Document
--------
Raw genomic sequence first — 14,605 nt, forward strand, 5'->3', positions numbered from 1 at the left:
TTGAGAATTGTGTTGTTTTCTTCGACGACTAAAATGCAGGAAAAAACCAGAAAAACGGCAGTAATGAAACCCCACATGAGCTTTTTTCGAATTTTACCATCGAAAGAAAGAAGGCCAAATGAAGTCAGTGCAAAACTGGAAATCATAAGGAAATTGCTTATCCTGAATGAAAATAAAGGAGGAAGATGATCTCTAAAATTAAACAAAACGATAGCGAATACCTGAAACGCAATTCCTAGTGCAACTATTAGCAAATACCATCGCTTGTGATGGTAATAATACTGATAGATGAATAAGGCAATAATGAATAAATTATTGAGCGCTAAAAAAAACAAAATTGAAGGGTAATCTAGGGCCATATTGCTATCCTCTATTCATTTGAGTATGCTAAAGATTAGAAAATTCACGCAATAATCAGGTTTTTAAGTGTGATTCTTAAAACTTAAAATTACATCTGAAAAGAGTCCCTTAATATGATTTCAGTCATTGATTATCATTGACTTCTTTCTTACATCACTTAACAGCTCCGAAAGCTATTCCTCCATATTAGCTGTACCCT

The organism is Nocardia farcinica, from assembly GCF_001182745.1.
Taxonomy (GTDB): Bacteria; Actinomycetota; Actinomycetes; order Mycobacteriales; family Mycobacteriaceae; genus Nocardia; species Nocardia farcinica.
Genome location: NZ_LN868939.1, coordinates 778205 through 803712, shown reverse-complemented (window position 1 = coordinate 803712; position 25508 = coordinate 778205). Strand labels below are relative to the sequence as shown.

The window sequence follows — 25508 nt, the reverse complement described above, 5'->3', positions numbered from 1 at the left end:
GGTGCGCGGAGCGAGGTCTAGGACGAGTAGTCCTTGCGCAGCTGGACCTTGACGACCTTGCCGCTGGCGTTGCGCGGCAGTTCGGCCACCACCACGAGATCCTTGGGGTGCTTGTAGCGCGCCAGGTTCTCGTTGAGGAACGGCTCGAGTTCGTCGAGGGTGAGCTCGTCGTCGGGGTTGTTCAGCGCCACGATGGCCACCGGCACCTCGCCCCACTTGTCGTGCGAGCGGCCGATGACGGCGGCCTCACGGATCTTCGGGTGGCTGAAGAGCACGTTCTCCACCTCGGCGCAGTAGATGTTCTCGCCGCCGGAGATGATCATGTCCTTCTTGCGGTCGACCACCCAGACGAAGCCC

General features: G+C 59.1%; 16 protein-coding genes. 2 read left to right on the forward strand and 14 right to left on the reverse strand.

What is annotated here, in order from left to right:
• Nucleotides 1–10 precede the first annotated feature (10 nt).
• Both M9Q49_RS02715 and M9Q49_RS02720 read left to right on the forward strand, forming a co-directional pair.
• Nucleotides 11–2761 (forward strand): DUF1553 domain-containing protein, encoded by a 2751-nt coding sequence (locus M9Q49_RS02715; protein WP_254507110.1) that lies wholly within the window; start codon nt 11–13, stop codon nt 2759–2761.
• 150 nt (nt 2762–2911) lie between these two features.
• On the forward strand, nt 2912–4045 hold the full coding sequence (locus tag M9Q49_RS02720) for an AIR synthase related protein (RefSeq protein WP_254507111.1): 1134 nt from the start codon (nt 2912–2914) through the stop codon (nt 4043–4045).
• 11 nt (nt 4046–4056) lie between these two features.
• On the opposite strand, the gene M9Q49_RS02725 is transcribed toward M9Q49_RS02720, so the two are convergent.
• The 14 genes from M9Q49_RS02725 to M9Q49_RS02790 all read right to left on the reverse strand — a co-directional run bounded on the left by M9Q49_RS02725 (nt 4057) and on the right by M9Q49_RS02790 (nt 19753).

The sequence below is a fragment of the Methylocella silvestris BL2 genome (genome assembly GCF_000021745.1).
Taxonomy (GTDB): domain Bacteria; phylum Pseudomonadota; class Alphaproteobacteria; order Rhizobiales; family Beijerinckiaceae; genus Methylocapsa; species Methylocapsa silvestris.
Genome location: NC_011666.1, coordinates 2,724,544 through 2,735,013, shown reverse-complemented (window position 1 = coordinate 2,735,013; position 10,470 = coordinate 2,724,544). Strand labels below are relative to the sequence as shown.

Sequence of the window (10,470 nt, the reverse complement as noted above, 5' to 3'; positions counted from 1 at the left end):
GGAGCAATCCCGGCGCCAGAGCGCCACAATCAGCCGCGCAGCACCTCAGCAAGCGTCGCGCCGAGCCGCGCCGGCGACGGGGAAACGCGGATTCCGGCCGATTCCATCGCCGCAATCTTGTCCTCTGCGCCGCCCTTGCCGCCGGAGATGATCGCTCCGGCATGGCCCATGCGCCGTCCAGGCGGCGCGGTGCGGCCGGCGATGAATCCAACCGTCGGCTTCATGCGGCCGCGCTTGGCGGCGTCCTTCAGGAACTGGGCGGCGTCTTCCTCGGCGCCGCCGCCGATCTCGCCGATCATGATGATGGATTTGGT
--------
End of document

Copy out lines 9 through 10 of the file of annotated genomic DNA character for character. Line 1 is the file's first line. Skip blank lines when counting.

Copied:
What is annotated here, in order from left to right:
• Nucleotides 1–10 precede the first annotated feature (10 nt).